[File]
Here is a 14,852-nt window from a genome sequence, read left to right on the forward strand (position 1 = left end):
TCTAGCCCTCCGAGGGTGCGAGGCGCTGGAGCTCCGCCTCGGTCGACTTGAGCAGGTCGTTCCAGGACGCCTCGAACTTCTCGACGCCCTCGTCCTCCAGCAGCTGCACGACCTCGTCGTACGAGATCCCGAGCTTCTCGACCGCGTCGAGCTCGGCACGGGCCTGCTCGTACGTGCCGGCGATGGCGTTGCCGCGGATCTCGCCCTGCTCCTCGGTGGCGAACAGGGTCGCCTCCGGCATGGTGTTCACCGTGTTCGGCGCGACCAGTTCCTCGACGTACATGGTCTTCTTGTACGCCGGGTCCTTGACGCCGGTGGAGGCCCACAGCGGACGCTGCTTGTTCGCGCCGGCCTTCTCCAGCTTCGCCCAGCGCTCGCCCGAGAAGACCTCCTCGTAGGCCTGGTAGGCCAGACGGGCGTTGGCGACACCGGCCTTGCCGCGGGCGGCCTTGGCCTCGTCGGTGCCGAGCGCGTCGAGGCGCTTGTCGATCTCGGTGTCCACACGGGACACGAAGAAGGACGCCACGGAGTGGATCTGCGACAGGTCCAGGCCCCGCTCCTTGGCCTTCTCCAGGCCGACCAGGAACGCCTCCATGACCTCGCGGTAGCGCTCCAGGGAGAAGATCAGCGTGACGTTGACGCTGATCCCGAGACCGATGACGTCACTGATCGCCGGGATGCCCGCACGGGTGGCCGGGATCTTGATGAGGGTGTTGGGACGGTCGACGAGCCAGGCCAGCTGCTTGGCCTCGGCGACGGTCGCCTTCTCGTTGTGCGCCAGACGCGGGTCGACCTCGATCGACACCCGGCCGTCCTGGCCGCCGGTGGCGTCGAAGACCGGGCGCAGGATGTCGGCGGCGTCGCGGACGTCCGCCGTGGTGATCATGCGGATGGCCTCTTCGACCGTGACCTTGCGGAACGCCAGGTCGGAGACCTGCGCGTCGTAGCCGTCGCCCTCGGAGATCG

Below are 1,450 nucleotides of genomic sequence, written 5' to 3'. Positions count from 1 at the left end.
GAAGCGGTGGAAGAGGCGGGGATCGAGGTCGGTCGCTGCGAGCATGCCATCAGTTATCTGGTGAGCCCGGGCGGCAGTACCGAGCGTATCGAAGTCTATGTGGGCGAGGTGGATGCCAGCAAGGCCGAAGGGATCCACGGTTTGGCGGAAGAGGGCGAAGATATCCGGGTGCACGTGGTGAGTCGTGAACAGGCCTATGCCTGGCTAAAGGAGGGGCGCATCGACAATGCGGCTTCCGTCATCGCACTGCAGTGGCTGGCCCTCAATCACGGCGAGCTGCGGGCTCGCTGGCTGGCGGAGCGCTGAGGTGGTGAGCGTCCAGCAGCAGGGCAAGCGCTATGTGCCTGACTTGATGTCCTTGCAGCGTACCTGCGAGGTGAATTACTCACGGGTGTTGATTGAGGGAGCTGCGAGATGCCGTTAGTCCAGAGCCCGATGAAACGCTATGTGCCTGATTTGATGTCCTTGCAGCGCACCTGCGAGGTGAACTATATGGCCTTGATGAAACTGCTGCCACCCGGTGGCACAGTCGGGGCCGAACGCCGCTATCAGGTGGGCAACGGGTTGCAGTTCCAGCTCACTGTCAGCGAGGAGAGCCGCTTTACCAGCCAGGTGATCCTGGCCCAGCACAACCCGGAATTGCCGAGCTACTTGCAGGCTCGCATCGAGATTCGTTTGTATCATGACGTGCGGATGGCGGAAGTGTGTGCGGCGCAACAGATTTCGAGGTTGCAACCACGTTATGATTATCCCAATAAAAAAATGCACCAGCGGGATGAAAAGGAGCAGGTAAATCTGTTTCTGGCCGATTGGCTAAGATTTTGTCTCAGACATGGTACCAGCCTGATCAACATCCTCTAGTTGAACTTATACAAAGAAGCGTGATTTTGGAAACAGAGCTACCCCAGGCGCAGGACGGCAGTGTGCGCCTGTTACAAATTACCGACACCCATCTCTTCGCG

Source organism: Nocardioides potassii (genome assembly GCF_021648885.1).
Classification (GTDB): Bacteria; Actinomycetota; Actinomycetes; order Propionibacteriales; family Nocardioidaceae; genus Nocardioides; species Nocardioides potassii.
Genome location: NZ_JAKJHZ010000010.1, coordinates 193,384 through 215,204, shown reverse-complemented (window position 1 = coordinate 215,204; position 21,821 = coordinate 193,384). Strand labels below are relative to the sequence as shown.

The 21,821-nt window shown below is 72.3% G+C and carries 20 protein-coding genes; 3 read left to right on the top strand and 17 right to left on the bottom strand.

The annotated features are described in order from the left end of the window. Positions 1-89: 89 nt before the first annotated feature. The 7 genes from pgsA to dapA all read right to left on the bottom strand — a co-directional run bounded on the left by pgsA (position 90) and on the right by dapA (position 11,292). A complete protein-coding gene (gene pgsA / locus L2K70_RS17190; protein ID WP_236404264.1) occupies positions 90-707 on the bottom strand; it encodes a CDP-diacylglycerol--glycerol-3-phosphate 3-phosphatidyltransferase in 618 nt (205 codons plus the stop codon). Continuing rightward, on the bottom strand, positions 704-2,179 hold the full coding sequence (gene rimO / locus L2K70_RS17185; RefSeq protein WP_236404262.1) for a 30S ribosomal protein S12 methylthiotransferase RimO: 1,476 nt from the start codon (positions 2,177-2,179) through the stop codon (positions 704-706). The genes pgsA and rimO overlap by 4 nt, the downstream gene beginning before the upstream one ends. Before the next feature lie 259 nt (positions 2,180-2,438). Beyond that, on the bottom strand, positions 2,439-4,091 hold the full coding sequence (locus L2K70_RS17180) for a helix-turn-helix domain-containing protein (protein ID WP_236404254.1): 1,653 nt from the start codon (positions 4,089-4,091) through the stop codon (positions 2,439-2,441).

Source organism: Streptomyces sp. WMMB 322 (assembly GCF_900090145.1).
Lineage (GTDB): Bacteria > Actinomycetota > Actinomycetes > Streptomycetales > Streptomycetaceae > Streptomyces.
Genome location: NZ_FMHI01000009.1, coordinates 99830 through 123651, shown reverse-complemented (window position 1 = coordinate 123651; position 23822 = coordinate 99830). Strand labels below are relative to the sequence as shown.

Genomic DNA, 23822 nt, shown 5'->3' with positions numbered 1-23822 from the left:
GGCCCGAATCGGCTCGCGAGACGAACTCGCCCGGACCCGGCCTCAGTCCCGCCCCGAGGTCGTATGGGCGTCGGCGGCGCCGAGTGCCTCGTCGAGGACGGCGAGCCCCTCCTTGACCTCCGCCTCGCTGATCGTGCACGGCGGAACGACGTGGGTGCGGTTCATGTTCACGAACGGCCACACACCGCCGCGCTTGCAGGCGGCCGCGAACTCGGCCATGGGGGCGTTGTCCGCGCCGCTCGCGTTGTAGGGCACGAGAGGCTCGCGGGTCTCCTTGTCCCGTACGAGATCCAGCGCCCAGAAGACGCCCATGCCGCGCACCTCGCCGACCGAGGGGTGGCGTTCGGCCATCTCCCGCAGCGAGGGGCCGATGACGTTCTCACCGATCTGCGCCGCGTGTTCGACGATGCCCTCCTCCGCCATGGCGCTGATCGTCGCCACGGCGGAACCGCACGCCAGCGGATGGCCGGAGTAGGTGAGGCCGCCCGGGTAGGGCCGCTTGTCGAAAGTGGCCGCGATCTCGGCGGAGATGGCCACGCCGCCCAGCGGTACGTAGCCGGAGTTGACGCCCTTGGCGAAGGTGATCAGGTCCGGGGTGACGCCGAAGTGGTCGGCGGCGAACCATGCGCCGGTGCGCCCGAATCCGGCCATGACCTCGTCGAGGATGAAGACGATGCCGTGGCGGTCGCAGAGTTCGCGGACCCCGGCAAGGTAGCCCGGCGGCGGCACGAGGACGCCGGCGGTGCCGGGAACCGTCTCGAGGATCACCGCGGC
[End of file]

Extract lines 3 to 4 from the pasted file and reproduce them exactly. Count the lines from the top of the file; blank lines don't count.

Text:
Below are 1,450 nucleotides of genomic sequence, written 5' to 3'. Positions count from 1 at the left end.
GAAGCGGTGGAAGAGGCGGGGATCGAGGTCGGTCGCTGCGAGCATGCCATCAGTTATCTGGTGAGCCCGGGCGGCAGTACCGAGCGTATCGAAGTCTATGTGGGCGAGGTGGATGCCAGCAAGGCCGAAGGGATCCACGGTTTGGCGGAAGAGGGCGAAGATATCCGGGTGCACGTGGTGAGTCGTGAACAGGCCTATGCCTGGCTAAAGGAGGGGCGCATCGACAATGCGGCTTCCGTCATCGCACTGCAGTGGCTGGCCCTCAATCACGGCGAGCTGCGGGCTCGCTGGCTGGCGGAGCGCTGAGGTGGTGAGCGTCCAGCAGCAGGGCAAGCGCTATGTGCCTGACTTGATGTCCTTGCAGCGTACCTGCGAGGTGAATTACTCACGGGTGTTGATTGAGGGAGCTGCGAGATGCCGTTAGTCCAGAGCCCGATGAAACGCTATGTGCCTGATTTGATGTCCTTGCAGCGCACCTGCGAGGTGAACTATATGGCCTTGATGAAACTGCTGCCACCCGGTGGCACAGTCGGGGCCGAACGCCGCTATCAGGTGGGCAACGGGTTGCAGTTCCAGCTCACTGTCAGCGAGGAGAGCCGCTTTACCAGCCAGGTGATCCTGGCCCAGCACAACCCGGAATTGCCGAGCTACTTGCAGGCTCGCATCGAGATTCGTTTGTATCATGACGTGCGGATGGCGGAAGTGTGTGCGGCGCAACAGATTTCGAGGTTGCAACCACGTTATGATTATCCCAATAAAAAAATGCACCAGCGGGATGAAAAGGAGCAGGTAAATCTGTTTCTGGCCGATTGGCTAAGATTTTGTCTCAGACATGGTACCAGCCTGATCAACATCCTCTAGTTGAACTTATACAAAGAAGCGTGATTTTGGAAACAGAGCTACCCCAGGCGCAGGACGGCAGTGTGCGCCTGTTACAAATTACCGACACCCATCTCTTCGCG